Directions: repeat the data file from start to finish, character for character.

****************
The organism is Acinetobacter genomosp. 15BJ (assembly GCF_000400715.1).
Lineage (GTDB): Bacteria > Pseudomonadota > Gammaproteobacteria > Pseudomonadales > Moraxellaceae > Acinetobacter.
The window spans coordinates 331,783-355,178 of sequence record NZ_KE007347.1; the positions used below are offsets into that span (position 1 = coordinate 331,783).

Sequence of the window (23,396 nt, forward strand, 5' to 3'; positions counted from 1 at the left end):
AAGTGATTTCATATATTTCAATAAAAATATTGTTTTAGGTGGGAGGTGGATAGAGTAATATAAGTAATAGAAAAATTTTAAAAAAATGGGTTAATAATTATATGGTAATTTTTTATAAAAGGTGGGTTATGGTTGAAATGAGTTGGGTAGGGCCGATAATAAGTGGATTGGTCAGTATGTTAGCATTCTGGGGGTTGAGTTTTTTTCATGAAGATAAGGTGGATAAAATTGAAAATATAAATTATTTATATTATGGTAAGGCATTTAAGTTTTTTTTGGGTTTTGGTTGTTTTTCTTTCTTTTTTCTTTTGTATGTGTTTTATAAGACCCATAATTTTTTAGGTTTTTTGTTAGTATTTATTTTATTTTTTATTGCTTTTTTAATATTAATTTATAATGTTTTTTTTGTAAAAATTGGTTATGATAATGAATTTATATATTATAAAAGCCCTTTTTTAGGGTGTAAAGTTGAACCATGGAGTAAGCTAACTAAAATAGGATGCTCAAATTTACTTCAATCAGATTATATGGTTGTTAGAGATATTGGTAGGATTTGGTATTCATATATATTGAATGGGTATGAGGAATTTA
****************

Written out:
The organism is Acinetobacter genomosp. 15BJ (assembly GCF_000400715.1).
Lineage (GTDB): Bacteria > Pseudomonadota > Gammaproteobacteria > Pseudomonadales > Moraxellaceae > Acinetobacter.
The window spans coordinates 331,783-355,178 of sequence record NZ_KE007347.1; the positions used below are offsets into that span (position 1 = coordinate 331,783).

Sequence of the window (23,396 nt, forward strand, 5' to 3'; positions counted from 1 at the left end):
AAGTGATTTCATATATTTCAATAAAAATATTGTTTTAGGTGGGAGGTGGATAGAGTAATATAAGTAATAGAAAAATTTTAAAAAAATGGGTTAATAATTATATGGTAATTTTTTATAAAAGGTGGGTTATGGTTGAAATGAGTTGGGTAGGGCCGATAATAAGTGGATTGGTCAGTATGTTAGCATTCTGGGGGTTGAGTTTTTTTCATGAAGATAAGGTGGATAAAATTGAAAATATAAATTATTTATATTATGGTAAGGCATTTAAGTTTTTTTTGGGTTTTGGTTGTTTTTCTTTCTTTTTTCTTTTGTATGTGTTTTATAAGACCCATAATTTTTTAGGTTTTTTGTTAGTATTTATTTTATTTTTTATTGCTTTTTTAATATTAATTTATAATGTTTTTTTTGTAAAAATTGGTTATGATAATGAATTTATATATTATAAAAGCCCTTTTTTAGGGTGTAAAGTTGAACCATGGAGTAAGCTAACTAAAATAGGATGCTCAAATTTACTTCAATCAGATTATATGGTTGTTAGAGATATTGGTAGGATTTGGTATTCATATATATTGAATGGGTATGAGGAATTTA